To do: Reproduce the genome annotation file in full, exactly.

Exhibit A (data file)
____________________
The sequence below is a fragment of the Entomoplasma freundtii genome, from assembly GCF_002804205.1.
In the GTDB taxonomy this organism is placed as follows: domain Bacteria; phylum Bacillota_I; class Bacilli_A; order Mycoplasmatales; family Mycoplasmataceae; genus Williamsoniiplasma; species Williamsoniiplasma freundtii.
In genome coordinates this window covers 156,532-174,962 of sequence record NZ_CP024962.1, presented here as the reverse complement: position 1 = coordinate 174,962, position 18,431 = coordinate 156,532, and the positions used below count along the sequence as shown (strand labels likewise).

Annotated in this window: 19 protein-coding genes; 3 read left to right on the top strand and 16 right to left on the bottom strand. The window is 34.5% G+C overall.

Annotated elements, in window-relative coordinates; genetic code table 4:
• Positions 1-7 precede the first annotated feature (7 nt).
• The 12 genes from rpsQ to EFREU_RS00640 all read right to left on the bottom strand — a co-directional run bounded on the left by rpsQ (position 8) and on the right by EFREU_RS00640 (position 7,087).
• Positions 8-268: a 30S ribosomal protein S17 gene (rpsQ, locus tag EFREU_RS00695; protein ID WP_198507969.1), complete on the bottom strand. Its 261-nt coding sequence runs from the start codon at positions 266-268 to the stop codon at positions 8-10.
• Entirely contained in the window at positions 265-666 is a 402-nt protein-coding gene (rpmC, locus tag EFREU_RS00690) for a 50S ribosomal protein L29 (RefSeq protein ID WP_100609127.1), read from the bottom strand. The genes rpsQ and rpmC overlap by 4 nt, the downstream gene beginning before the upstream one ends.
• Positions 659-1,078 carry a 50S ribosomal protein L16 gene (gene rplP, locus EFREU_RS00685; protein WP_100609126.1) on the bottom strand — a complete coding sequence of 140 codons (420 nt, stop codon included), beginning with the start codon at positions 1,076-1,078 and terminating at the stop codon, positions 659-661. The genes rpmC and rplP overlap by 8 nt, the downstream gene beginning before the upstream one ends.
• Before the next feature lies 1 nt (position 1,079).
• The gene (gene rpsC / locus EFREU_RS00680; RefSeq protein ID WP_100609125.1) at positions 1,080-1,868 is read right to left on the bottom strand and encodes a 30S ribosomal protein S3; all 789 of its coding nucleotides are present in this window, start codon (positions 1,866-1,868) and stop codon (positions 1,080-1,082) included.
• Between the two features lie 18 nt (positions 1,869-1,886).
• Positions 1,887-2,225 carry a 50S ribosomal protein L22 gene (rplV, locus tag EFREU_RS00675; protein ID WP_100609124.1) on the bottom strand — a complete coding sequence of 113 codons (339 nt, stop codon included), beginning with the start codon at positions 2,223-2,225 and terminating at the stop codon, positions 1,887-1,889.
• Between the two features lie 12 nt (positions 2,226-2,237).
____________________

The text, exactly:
The sequence below is a fragment of the Entomoplasma freundtii genome, from assembly GCF_002804205.1.
In the GTDB taxonomy this organism is placed as follows: domain Bacteria; phylum Bacillota_I; class Bacilli_A; order Mycoplasmatales; family Mycoplasmataceae; genus Williamsoniiplasma; species Williamsoniiplasma freundtii.
In genome coordinates this window covers 156,532-174,962 of sequence record NZ_CP024962.1, presented here as the reverse complement: position 1 = coordinate 174,962, position 18,431 = coordinate 156,532, and the positions used below count along the sequence as shown (strand labels likewise).

Annotated in this window: 19 protein-coding genes; 3 read left to right on the top strand and 16 right to left on the bottom strand. The window is 34.5% G+C overall.

Annotated elements, in window-relative coordinates; genetic code table 4:
• Positions 1-7 precede the first annotated feature (7 nt).
• The 12 genes from rpsQ to EFREU_RS00640 all read right to left on the bottom strand — a co-directional run bounded on the left by rpsQ (position 8) and on the right by EFREU_RS00640 (position 7,087).
• Positions 8-268: a 30S ribosomal protein S17 gene (rpsQ, locus tag EFREU_RS00695; protein ID WP_198507969.1), complete on the bottom strand. Its 261-nt coding sequence runs from the start codon at positions 266-268 to the stop codon at positions 8-10.
• Entirely contained in the window at positions 265-666 is a 402-nt protein-coding gene (rpmC, locus tag EFREU_RS00690) for a 50S ribosomal protein L29 (RefSeq protein ID WP_100609127.1), read from the bottom strand. The genes rpsQ and rpmC overlap by 4 nt, the downstream gene beginning before the upstream one ends.
• Positions 659-1,078 carry a 50S ribosomal protein L16 gene (gene rplP, locus EFREU_RS00685; protein WP_100609126.1) on the bottom strand — a complete coding sequence of 140 codons (420 nt, stop codon included), beginning with the start codon at positions 1,076-1,078 and terminating at the stop codon, positions 659-661. The genes rpmC and rplP overlap by 8 nt, the downstream gene beginning before the upstream one ends.
• Before the next feature lies 1 nt (position 1,079).
• The gene (gene rpsC / locus EFREU_RS00680; RefSeq protein ID WP_100609125.1) at positions 1,080-1,868 is read right to left on the bottom strand and encodes a 30S ribosomal protein S3; all 789 of its coding nucleotides are present in this window, start codon (positions 1,866-1,868) and stop codon (positions 1,080-1,082) included.
• Between the two features lie 18 nt (positions 1,869-1,886).
• Positions 1,887-2,225 carry a 50S ribosomal protein L22 gene (rplV, locus tag EFREU_RS00675; protein ID WP_100609124.1) on the bottom strand — a complete coding sequence of 113 codons (339 nt, stop codon included), beginning with the start codon at positions 2,223-2,225 and terminating at the stop codon, positions 1,887-1,889.
• Between the two features lie 12 nt (positions 2,226-2,237).